Volume 18. Krystyna Wilkoszewska (ed.). Aesthetics in Action. International Yearbook of Aesthetics. Volume 18. 2014 Content The 18th…More...
"Aesthetics and Mass Culture" Proceedings of the 20th International Congress of Aesthetics Seoul National University, Seoul, Korea Organised by the…More...
Gimme Shelter. Global discourses in aesthetics contains a series of reflections on the impact of globalization on the arts and the aesthetic reflection on the arts. The authors – fifteen distinguished aestheticians from all over the world - discuss a variety of aesthetic questions brought forth by the aforementioned process of globalization. How do artistic practices and aesthetic experiences change in response to these developments? How should we articulate these changes on the theoretical level? When reflections on the significance of art and aesthetic experiences can no longer pretend to be universal, is it still possible to lay claim to a wider validity than merely that of one’s own particular culture? What type of vocabulary allows for mutual – dialogical or even polylogical – exchanges and understandings when different traditions meet, without obliterating local differences? Is there a possibility for a creative re-description of globalization? And is there a meaning of ‘the global’ that cannot be reduced to universalism and unification? Can we seek shelter in a legitimate way?
Jos de Mul is professor of Man and Culture at Erasmus University Rotterdam. He has also taught at the University of Michigan (Ann Arbor) and Fudan Univer- sity (Shanghai), and has been visiting fellow at the Institute for Advanced Study in Princeton. From 2007 until 2010 he was the President of the International Associa- tion of Aesthetics. His work is on the interface of philosophical anthropology (and its history), aesthetics, and philosophy of technology. English publications include: Romantic Desire in (Post)Modern Art and Philosophy (State University of New York Press, 1999), The Tragedy of Finitude. Dilthey’s Hermeneutics of Life (Yale Univer- sity Press, 2004), Cyberspace Odyssey. Towards a Virtual Ontology and Anthropology (Cambridge Scholars Publishing, 2010), and Destiny Domesticated. The Rebirth of Tragedy out of the Spirit of Technology (State University of New York Press, 2013). His work has been translated in more than a dozen languages. An extended CV and publication list is available at www.demul.nl.
Renée van de Vall is professor in Art and Media at Maastricht University where she is chair of the Department of Arts & Literature. She has been president of the Dutch Association for Aesthetics (2002-2006) and is currently Dutch delegate in the Executive Committee of the IAA. Her research interests are philosophical aesthetics and the phenomenology of contemporary visual art and spectatorship. She currently leads an interdisciplinary research project on the theory and ethics of the conservation of contemporary art. Some recent publications are At the Edges of Vision. A Phenomenological Aesthetics of Contemporary Spectatorship (2008); ‘A Penny For Your Thoughts. Brain-scans and the Mediation of Subjective Embodi- ment’ in R. van de Vall & R. Zwijnenberg (eds.) The Body Within: Art, Medicine and Visualisation (2009); and ‘Towards a Theory and Ethics for the Conservation of Contemporary Art’ in Art d’aujourd’hui – patrimoine de demain. Conservation et restauration des oeuvres contemporaines. (2009).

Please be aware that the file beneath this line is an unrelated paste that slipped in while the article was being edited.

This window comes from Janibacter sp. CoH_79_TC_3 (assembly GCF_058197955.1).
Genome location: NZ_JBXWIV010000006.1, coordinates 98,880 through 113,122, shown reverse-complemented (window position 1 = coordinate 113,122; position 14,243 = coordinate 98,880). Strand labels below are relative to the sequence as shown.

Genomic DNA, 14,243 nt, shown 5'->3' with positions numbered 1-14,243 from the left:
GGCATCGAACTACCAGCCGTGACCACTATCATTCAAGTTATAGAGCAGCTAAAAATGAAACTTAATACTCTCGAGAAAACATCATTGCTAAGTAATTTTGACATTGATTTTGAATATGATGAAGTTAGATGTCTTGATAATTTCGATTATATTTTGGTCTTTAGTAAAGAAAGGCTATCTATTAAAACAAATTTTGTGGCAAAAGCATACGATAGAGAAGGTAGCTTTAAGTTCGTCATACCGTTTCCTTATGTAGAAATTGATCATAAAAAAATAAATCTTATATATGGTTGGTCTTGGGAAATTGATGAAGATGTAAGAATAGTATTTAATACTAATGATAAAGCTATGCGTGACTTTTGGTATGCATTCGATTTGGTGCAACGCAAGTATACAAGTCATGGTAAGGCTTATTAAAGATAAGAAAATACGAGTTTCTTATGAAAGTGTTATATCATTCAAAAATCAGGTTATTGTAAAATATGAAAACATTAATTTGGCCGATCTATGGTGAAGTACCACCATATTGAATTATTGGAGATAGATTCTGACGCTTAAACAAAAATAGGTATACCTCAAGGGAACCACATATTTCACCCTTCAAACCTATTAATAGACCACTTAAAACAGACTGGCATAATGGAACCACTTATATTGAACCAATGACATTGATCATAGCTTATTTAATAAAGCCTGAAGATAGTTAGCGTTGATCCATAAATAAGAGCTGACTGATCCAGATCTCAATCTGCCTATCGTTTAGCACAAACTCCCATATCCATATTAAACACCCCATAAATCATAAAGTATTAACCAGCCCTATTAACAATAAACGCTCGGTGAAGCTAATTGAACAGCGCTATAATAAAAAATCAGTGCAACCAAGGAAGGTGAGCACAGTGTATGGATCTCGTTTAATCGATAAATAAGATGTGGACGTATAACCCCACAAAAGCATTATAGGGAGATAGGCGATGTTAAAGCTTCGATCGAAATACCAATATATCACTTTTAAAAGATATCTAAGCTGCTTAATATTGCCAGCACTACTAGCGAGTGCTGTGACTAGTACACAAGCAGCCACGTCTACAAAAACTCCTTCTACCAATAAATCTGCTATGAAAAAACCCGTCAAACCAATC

The following Guidelines are intended for the organizers of an International Congress for Aesthetics (ICA). Their aim is to enable such organizers to follow common procedures and make similar decisions concerning various recurring issues. They are to be read and interpreted in conjunction with the IAA Constitution.
(1) The aim of the ICA is the international exchange of ideas and the promotion of aesthetics.
(2) An ICA takes place every three or four years (see the IAA Constitution, Article V).
(3) An ICA is organized by an ICA Organizing Committee chosen by a member society for aesthetics or a group of individuals (in countries or regions without national or regional societies). The formal proposals to host and organize an ICA are made to the IAA Executive Committee which then selects among the proposals. The IAA Executive Committee may choose more than one proposal for an ICA but should in such a case also decide on the sequence of the ICAs.
(4) From the time of the selection of a proposal to host and organize an ICA until its realization the ICA Liaison Committee (appointed by the IAA Executive Committee and chaired by the president of the ICA Liaison Committee) serves as the main link between the ICA Organizing Committee and the IAA Executive Committee (see the IAA Constitution, Article V).
(5) In the case of a meeting of the IAA Executive Committee in the period between two ICAs, at such a meeting the representative of the ICA Organizing Committee shall report to the IAA Executive Committee on the preparations of the ICA.
(6) During the preparation of an ICA it is advisable for the ICA Organizing Committee to retain close contact with the IAA President, the IAA Secretary-General, and the IAA Executive Committee, so as to allow for additional continuous communication with the IAA.
(7) The advisable duration of an ICA is five days.
(8) An ICA is an international congress, so an appropriate number of invited speakers (at least two thirds) should be international scholars and from countries others than the host country.
(9) There are no official languages at an ICA, although it has been the custom to have English, French and German as the languages of individual ICAs.
(10)An ICA consists primarily of plenary sessions and sections. Sometimes round tables, panel discussions and conferences on individual topics are also included as integral parts of the official program. Such and related decisions are made autonomously by the ICA Organizing Committee.